At Curve, we are a very small team but we are involved in the design, and the scalability of every feature developed. We are not working, hidden, in the background: we are doing distributed systems engineering every day. We are doing operations, making sure our containers run on updated machines and operating systems. We are doing development by writing functions that work with our firewalls or provide insights and monitors the usage of the card and the reliability of the system and, if needed, notify our super valuable Business Operations team. We are doing Site Reliability Engineering by looking and defining the SLOs of our systems with the developers that code them, and we’re managing them together. But we’re also cautious about security and compliance, ensuring that all the compliance and regulations requirements are indeed taken into account. We are alive, growing and kicking!
Ok, great, so why is it hard to find someone?
This, in fact, is a surprisingly complicated question, but in my view, it happens for many reasons some of them organic to software engineering others due to market and education:
- Blurring the lines – Historically the worlds of development and operations have always been separated “by a fence”: people with different skillsets and mindsets were managing different portions of the same product. They have always been focused on conflicting goals: creating features in the shortest possible time vs. keeping the system as stable as possible”. Requiring a change in this way of working is far from being easily understandable even by experienced individuals.
- Breadth over depth – In a world, where “breadth over depth” is key, it becomes very hard to find professionals whose depth is not too small and are simply unfocused and jumping from one thing to the next.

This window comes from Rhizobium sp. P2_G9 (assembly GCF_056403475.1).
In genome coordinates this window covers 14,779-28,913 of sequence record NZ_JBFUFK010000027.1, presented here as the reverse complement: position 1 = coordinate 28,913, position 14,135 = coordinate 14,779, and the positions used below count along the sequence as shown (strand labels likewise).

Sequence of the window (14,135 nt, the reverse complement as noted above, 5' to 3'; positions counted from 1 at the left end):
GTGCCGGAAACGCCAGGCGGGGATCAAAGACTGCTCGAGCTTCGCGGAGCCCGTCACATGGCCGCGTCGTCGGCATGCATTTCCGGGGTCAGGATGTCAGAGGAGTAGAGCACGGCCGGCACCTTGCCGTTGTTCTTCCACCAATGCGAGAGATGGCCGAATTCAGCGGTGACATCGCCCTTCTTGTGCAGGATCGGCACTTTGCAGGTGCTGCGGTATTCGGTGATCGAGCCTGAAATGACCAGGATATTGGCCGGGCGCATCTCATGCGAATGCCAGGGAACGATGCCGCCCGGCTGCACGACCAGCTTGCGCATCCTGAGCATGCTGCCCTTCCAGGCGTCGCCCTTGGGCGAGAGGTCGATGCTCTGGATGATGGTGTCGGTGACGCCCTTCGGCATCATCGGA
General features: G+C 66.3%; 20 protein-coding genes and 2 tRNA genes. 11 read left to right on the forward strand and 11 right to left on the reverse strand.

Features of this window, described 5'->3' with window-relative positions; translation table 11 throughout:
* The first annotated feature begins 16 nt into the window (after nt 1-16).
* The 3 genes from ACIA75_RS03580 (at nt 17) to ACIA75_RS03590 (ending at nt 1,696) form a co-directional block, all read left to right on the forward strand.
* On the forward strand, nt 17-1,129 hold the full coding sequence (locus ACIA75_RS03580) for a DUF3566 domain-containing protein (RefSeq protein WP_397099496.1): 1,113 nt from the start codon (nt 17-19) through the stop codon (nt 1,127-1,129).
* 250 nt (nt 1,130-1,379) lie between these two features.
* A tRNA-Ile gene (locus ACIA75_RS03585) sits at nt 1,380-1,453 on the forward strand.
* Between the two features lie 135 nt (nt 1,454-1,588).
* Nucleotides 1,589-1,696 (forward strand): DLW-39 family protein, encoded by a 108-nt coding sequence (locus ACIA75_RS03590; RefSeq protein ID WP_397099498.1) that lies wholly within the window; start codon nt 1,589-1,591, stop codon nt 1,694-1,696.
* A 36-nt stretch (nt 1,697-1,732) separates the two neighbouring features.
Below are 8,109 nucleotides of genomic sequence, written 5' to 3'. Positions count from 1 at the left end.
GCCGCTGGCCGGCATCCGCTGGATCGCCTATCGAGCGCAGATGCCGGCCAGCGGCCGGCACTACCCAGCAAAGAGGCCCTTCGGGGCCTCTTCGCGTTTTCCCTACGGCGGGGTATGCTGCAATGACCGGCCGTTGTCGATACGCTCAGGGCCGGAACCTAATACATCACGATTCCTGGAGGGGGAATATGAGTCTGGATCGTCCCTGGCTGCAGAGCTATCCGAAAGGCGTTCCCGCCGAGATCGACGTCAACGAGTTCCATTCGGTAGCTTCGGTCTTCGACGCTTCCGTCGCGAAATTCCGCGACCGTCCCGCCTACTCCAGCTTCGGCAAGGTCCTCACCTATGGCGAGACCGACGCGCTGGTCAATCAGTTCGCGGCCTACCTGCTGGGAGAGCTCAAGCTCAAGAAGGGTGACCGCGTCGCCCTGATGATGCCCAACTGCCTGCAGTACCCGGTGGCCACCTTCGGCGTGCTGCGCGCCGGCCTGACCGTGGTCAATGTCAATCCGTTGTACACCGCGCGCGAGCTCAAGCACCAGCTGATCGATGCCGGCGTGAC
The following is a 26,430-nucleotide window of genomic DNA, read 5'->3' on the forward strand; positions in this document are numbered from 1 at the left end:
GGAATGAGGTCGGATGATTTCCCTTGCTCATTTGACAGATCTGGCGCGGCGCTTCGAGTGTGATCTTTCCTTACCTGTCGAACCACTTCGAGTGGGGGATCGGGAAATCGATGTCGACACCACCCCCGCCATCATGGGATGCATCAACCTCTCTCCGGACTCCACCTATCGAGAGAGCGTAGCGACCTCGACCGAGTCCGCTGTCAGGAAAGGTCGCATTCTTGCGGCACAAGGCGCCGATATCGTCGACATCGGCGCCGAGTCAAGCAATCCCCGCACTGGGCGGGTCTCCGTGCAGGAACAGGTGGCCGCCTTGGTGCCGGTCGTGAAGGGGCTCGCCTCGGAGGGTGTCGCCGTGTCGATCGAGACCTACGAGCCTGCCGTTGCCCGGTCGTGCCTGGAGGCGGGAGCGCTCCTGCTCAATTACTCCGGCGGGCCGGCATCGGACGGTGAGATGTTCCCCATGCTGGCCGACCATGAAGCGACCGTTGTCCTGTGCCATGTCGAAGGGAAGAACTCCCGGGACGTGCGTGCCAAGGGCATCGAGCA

- Mindset – A large number of people very experienced in operations and now adapting to cloud environments are adopting these new technologies “as tools” without realizing the implications that they bring. They are changing their skillset instead of changing their mindset; “Learning how to use Terraform without understanding what the potential of Infrastructure as Code is and how it may help the developers to be faster at creating their features instead of only being used to manage the machines.” Still thinking that their role is to “operationalize the product” instead of being involved in designing it.
- Taking the plunge – Experienced “IT pros” traditionally used to “isolated” systems management are professionally scared by learning how to code and how to work with developers, Agile and the company. (If I had a penny for all the people that said: “ I do operations and use Python, but I’m not a developer”)
- Universities – The shift towards cloud computing has been massive but occurred in a short number of years, and the universities are struggling in preparing experts in the field. There are only a handful universities in the UK offering a dedicated cloud computing module (among them City, is doing a good job at it ). As a result, most experts in the field are self-taught. Junior DevOps engineers are having a hard time deciding which path to follow to become a recognized expert. There are only a handful certifications coming from different vendors but none of them is actually trying to teach or verify anything cross-platform.
- Money – Money – Money – A shortage of professionals in this field has increased the competition and thus the expense necessary for a company to acquire skilled workers; in a market where startups are no game for the bigger players.
So, what are you looking for, in the end?
The SRE team is already growing, but we’re always looking for someone that is ready to analyze, plan and maintain production systems as they scale in capacity and complexity. Someone that will refuse to do routine administration BUT will engineer an automated solution! Someone that will help the developers in defining the scalability requirements for a feature. Are you interested in it? Does it ring a bell? Come and join us: https://www.imaginecurve.com/hiring/sre